Visual Symbols of Self: South Sotho Arts and Initiation

by David M. M. Riep
Colorado State University, Fort Collins

After leaving the initiation lodge (mophatô) and prior to returning home, South Sotho initiates are met by their male relatives who present them with new blankets (kobo).  Free State, South Africa, January 2010. Photo by David M. M. Riep.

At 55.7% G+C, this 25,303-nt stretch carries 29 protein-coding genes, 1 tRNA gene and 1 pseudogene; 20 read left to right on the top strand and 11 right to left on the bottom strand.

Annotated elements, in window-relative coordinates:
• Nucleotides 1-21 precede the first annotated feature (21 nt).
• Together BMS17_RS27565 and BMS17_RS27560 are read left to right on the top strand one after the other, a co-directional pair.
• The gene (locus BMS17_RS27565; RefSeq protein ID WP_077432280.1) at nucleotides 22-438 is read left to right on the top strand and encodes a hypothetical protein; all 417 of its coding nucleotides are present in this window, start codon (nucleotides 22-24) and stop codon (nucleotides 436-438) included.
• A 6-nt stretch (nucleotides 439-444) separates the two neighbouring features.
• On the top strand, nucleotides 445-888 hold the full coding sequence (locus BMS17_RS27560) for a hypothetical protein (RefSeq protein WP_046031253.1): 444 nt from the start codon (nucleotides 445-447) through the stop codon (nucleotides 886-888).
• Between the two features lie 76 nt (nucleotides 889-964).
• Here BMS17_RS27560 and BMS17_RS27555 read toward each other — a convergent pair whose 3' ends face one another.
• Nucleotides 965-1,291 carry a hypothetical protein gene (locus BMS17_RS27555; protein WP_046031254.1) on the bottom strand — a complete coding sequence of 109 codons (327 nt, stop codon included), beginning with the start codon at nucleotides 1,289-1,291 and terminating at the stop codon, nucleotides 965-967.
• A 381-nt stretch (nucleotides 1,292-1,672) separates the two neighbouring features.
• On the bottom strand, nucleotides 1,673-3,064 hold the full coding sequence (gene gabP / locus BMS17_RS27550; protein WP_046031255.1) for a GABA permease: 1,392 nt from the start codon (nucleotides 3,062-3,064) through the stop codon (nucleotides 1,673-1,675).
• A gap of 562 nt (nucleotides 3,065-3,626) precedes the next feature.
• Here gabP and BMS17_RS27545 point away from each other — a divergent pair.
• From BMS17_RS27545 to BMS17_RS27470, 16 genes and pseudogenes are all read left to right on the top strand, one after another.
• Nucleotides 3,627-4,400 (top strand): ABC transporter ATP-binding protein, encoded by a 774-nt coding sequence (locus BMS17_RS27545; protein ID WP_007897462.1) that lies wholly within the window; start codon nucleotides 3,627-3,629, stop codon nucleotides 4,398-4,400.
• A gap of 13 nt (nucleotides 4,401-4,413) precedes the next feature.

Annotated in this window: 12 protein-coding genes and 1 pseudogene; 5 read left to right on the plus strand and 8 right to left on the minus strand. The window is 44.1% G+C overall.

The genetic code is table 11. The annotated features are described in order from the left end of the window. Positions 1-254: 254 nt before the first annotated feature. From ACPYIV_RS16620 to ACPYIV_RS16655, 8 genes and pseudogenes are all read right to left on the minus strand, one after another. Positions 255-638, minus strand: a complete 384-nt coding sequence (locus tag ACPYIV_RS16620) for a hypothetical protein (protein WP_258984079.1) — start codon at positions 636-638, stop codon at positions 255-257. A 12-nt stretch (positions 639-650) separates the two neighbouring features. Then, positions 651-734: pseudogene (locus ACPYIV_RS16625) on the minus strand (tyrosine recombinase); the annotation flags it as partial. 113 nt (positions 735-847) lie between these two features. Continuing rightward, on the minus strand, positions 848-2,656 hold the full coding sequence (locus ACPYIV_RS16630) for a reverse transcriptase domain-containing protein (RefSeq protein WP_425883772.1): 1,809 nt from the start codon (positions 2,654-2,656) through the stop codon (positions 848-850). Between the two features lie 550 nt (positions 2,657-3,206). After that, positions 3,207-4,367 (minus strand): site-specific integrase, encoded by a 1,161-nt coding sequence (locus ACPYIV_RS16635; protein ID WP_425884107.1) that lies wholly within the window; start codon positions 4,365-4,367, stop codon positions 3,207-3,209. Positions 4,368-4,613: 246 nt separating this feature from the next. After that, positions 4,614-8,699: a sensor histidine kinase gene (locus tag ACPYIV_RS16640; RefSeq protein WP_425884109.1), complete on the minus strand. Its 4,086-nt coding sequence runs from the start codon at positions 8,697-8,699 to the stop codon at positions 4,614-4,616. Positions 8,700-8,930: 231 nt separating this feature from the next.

Upon their return to the public sphere, South Sotho male initiates continue to rely on the visual arts to indicate a change in their social status. This is shown not only through the use of ochre, but also through the gift of a new blanket. While it was originally a Western invention, the "Basotho" blanket has taken on a life of its own, becoming the visual symbol of South Sotho culture and identity. While a number of European manufacturers were designing and producing blankets for the South Sotho market by the end of the 19th century, Frasers Limited took a leading role, and was the first to design blankets that complied with Sesotho social stratification, developing specific patterns for chiefs, women, and initiates. As such, the "Basotho" blanket maintains a very distinctive look, and includes designs that have remained unchanged for decades. In regards to initiation, each young man typically brings an old blanket with him to the mophatô at the outset of the process. This old blanket is used throughout lebollô, until the young men return to the village. On the final day at the mophatô, the lodge itself is burned, along with the physical belongings of each initiate. By incinerating their old blankets, which were used by the young men throughout their youth, the initiates are essentially ending their childhood, and emerging as newly forged young men. Upon their journey back to the village, the initiates are met by their male relatives who wrap them in new blankets, symbolizing their transition to adulthood.